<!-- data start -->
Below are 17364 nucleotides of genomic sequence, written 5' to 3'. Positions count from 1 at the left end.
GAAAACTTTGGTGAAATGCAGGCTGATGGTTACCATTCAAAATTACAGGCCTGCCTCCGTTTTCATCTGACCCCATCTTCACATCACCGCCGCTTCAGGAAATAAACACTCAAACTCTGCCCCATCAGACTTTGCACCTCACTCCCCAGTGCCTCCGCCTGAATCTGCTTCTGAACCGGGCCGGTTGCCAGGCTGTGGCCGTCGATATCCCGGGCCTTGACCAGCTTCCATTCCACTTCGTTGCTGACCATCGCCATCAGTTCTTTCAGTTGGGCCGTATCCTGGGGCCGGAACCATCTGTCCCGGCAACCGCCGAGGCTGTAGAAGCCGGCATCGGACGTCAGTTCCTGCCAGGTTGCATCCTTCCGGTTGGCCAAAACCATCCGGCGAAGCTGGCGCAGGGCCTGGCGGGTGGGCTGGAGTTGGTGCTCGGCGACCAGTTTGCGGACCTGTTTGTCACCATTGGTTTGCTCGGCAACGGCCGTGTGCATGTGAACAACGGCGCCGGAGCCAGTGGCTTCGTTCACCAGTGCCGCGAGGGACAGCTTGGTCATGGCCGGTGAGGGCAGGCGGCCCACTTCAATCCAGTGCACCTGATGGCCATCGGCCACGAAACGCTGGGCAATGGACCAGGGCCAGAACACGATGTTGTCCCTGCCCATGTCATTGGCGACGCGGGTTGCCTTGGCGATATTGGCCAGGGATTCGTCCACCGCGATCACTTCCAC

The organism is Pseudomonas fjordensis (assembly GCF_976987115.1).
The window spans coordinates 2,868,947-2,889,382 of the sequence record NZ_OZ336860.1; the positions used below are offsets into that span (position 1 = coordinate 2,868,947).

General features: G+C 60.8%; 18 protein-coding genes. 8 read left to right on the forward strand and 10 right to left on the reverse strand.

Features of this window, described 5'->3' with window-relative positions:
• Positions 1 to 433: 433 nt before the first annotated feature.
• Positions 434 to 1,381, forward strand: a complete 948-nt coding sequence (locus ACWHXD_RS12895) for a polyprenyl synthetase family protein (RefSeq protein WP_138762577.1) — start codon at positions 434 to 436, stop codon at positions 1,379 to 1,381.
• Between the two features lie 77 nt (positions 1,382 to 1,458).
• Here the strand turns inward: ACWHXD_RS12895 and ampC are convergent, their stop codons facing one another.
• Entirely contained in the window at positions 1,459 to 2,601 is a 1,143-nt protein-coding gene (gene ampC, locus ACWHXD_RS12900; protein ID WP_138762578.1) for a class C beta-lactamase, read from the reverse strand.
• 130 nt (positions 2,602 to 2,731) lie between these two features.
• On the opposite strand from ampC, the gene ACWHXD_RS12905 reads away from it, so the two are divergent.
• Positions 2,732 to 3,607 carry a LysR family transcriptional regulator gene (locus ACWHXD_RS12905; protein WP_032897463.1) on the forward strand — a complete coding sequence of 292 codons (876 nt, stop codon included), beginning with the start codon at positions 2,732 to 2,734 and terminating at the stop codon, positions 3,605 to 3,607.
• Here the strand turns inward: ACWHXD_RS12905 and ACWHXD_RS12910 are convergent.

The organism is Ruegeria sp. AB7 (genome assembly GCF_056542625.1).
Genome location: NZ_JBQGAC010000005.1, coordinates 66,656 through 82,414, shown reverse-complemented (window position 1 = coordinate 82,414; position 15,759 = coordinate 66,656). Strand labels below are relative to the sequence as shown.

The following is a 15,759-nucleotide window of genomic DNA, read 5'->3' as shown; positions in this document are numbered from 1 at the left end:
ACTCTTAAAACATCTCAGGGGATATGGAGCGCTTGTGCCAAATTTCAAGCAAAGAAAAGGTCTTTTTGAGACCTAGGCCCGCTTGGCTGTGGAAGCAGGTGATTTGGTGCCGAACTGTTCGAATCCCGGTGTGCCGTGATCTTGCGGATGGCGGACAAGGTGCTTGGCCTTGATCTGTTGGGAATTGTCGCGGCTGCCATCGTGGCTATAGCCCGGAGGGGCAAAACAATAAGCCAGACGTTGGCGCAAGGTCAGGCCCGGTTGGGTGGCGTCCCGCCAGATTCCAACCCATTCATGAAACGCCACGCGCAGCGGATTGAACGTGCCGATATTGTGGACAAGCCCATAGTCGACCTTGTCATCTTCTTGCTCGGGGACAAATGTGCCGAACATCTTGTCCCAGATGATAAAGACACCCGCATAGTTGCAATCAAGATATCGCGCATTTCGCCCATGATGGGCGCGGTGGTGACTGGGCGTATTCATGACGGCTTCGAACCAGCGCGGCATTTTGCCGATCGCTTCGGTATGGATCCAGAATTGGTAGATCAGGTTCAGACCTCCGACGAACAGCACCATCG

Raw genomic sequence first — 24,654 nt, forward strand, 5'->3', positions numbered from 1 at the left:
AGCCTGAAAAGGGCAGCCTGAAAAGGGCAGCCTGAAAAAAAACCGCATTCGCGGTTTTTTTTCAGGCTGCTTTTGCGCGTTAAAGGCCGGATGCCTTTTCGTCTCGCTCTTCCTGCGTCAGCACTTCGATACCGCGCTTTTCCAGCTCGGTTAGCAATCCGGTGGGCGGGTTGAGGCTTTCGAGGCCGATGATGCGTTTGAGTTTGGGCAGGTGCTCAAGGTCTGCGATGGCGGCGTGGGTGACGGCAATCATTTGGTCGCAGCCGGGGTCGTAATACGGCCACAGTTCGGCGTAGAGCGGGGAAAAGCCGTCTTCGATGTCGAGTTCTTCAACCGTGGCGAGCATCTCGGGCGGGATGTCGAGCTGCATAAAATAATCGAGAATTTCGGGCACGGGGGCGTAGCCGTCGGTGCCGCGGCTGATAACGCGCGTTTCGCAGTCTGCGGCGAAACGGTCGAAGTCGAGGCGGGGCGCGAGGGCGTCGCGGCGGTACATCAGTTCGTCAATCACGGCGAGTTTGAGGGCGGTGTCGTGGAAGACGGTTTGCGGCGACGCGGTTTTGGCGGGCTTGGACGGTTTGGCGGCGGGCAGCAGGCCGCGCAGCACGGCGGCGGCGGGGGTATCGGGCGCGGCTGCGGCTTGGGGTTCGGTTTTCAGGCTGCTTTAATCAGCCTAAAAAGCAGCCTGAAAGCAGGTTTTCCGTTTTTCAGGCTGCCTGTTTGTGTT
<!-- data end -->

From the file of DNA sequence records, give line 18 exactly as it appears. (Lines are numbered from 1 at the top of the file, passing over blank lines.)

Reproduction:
The following is a 15,759-nucleotide window of genomic DNA, read 5'->3' as shown; positions in this document are numbered from 1 at the left end: